Remember, remember the 5th of November…fireworks, bonfires, and big fun!
Although the obvious dangers of fireworks and bonfires make them largely unsuitable for young children (who should only attend a display under careful parental supervision) the run-up to Bonfire Night does create a multitude of opportunities to enjoy all the colour, shapes, tastes, smells, and sounds that we associate with November 5th.
Fireworks are fascinating! They whoosh, they spin, they whirl and, perhaps best of all, they explode into brilliant sparkly showers.
They make great inspiration for a whole host of activities, from art to loose parts, here are a few ideas to make your early years’ bonfire night go off with a bang!
Connecting toys such as Stickle Bricks and K’nex are ideal for creating fireworks as they come with lots of sticks and wheel shapes which can be clipped together in lots of different configurations.
However, children can also use loose parts to make their very own fireworks. Lay out a tray with straws and pipe cleaners and watch the children create their own designs.
We may feel guilty just sitting back and watching, but observing this kind of independent learning and play is actually an important part of our job. Our Observing Children course can help you gain a better understanding of what makes an effective observation and how it can be used to plan the next developmental milestone.
Hot dogs or Beef Burgers
Hot dogs and beef burgers are a staple of British Bonfire Night, and one that you can easily incorporate into your menu. Get finger buns and tinned hotdogs for no food waste. Fry some onions for those who want some, and help the children to add a thin line of ketchup or mustard if they want it
Make sure any dietary requirements are accounted for but try to include all the children, with gluten-free bread or vegetarian sausages, for example.
Toasted marshmallows are another food we associate with bonfire night, lightly toast the marshmallows under the grill, then serve to the children once they have cooled sufficiently. You could even make a bonfire table centrepiece with the children so they can pretend to toast their marshmallows at snack time.
Cadbury’s flakes make excellent logs for the bonfire, with different coloured icing, or strawberry laces serving very nicely as the flames. If that’s a bit too much chocolate go for the bitesize version, or cut up a Curly Wurly, which are much thinner and separate easily into sticks.
Another option is chocolate sparklers which are simply chocolate fingers dipped in hot water then hundreds and thousands and left to set on greaseproof paper.
Both can easily be taken home and shared with parents or siblings.
Paint with All the Colours
Away from the dinner table, it’s time to get arty!
Fireworks make an ideal subject for paintings, particularly against a black or dark blue background. Children can use brushes, small sponges or their fingers to recreate all the colours of fireworks. If you want to add glitter, make sure it’s biodegradable, all surfaces are covered before you open it and help the children to direct it straight onto the painting.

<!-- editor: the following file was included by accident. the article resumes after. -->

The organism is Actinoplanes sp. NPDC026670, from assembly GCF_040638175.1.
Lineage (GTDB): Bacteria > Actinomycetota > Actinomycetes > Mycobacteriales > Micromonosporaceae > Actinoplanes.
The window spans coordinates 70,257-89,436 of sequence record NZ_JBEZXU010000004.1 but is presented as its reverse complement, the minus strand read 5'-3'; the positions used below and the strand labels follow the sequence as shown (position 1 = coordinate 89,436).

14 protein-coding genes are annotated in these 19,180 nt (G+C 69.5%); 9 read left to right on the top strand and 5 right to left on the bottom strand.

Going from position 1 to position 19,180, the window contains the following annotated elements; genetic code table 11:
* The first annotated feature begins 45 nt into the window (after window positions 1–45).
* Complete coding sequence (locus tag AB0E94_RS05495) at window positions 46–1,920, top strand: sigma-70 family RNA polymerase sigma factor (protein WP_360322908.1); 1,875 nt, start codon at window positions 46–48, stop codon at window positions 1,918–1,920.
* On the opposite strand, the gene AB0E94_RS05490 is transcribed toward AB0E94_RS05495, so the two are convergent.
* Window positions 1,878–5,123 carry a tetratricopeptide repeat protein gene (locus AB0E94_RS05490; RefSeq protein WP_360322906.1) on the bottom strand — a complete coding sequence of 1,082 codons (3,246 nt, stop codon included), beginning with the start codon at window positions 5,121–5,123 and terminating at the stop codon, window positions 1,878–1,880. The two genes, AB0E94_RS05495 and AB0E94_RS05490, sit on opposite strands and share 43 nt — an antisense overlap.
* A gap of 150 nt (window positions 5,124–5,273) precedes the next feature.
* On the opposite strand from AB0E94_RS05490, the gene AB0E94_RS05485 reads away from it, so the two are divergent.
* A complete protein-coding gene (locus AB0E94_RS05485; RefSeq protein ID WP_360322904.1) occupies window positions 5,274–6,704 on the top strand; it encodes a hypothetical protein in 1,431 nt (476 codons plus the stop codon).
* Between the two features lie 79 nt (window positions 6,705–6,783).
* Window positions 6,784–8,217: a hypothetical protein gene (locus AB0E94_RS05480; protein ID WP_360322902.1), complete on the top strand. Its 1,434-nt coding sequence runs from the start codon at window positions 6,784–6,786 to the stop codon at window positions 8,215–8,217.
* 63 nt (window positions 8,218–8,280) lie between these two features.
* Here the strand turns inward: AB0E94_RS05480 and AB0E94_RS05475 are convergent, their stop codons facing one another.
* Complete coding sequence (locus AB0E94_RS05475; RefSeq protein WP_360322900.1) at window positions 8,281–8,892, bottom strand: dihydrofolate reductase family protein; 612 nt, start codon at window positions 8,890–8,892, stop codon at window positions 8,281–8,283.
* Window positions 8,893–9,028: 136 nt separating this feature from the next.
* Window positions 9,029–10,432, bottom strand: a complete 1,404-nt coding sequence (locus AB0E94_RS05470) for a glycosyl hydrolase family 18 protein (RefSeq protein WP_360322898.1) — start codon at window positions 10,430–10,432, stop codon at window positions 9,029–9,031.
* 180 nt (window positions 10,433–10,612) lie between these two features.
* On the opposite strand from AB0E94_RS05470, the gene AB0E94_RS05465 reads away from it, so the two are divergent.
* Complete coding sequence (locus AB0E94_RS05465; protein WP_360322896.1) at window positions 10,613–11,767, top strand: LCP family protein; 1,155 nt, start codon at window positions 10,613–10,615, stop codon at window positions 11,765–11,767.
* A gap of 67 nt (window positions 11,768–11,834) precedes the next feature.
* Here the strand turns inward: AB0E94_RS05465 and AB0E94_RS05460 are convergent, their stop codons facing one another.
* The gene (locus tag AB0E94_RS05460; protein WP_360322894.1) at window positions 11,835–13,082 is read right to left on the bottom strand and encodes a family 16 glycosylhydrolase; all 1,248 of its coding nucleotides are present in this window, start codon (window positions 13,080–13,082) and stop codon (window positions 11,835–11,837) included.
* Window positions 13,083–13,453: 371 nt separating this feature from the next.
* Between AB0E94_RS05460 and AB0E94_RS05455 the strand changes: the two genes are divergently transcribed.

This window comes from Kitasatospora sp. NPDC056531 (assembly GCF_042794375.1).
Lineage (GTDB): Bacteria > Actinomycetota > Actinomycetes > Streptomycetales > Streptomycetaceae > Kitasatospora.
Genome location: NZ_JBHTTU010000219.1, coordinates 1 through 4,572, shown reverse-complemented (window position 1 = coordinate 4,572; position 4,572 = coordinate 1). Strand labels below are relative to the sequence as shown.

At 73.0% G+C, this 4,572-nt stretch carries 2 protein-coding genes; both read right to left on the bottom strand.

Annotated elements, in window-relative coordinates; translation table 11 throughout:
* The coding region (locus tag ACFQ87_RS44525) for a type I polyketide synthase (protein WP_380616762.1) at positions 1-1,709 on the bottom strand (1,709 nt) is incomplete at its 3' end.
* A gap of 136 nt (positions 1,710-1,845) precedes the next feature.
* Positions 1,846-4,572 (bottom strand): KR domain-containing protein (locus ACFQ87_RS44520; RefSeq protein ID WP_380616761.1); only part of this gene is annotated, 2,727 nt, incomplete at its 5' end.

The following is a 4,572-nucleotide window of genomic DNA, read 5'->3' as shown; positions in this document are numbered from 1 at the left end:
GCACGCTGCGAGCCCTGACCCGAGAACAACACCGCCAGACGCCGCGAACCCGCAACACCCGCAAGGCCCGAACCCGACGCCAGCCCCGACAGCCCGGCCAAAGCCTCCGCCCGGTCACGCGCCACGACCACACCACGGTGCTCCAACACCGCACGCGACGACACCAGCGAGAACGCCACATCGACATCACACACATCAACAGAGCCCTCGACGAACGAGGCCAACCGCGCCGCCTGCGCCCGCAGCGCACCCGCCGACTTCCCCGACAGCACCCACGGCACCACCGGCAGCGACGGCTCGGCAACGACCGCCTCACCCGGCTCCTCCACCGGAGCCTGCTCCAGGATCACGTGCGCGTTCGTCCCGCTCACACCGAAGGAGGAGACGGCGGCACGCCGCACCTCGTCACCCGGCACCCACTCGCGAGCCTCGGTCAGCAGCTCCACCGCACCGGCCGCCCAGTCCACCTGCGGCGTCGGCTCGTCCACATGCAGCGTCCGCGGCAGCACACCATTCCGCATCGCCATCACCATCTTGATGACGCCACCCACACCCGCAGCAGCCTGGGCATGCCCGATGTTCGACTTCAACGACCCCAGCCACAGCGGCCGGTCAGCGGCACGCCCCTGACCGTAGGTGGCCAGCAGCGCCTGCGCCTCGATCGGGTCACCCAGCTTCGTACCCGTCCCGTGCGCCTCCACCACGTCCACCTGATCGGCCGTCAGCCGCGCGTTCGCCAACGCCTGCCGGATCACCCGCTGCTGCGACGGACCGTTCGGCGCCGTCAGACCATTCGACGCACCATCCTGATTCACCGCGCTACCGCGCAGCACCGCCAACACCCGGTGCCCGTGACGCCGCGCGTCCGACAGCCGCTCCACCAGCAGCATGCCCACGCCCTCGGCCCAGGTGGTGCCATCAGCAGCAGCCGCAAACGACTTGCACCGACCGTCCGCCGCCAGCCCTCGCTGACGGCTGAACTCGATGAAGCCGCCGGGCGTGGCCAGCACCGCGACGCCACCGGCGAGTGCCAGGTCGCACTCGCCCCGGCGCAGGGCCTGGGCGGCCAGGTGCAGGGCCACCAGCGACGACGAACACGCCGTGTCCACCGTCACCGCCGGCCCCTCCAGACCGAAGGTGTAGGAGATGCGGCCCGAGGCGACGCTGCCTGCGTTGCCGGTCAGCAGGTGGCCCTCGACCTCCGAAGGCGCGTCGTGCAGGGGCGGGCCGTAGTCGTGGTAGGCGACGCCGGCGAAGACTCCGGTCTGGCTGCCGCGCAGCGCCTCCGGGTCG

This can be an individual or group activity – tape together lots of large pieces of black paper (at the back) and lay them out across a large table or floor space that is prepped for messy play. Pour different coloured paints into trays and give the children a brush and other implements such as plastic forks, sticks, straws, and sponges to help them paint a section. Once everyone has finished, you will have created a beautiful wall mural together.
Alternatively, prepare some pieces of paper with lots of colours, then cover the whole design with black wax crayon. Using a pencil or the end of a paintbrush, the children can then have fun revealing different colours as they make marks.
Recycle the black playdough you made for Halloween as a night sky and encourage the children to make marks using plastic forks. Small coloured pompoms can also be added to create the centre point for dots and lines.
You can also glue different coloured threads, or pasta into paper in the different shapes of fireworks, and then paint them. Catherine wheels can also be made from paper plates and recycled birthday streamers.
For rockets, a cardboard toilet roll tube makes a perfect base for twists of coloured tissue paper.
If the weather is on your side, you can then have ‘rocket races’ in the yard for the children to run off those hotdogs and bonfire cakes!
Baby, You’re a Firework!
For active play indoors, Firework by Katy Perry is perfect for the children to dance around to. Give them thin scarves of different colours and they can role-play, using the scarves to act out how different fireworks behave – swirling, spinning, or streaking across the sky.
Dancing is wonderful for exercise and self-expression and even the youngest children in the nursery or classroom will enjoy the music and the movement. You can also provide instruments for those less inclined to dance to make sure everyone is comfortable and happy.
Watch from a Safe Distance
Sparklers are not recommended for young children (under fives) so stay clear of those. However, depending on what time the children go home, and when local fireworks displays kick-off, you may be able to stand in the garden, or look out of the window and see or at least hear real live fireworks.
If not, don’t worry, through the magic of technology, you can watch displays from any time and any place in the world.
Set up a cosy viewing area with plenty of cushions and make sure everyone can see the smart TV, laptop, or tablet. If you have a projector, you could even settle in ‘under the stars’ and prepare to watch the show. YouTube has many impressive displays for you to choose from for spectacular fireworks in comfort and safety.
Have a brilliant Bonfire Night!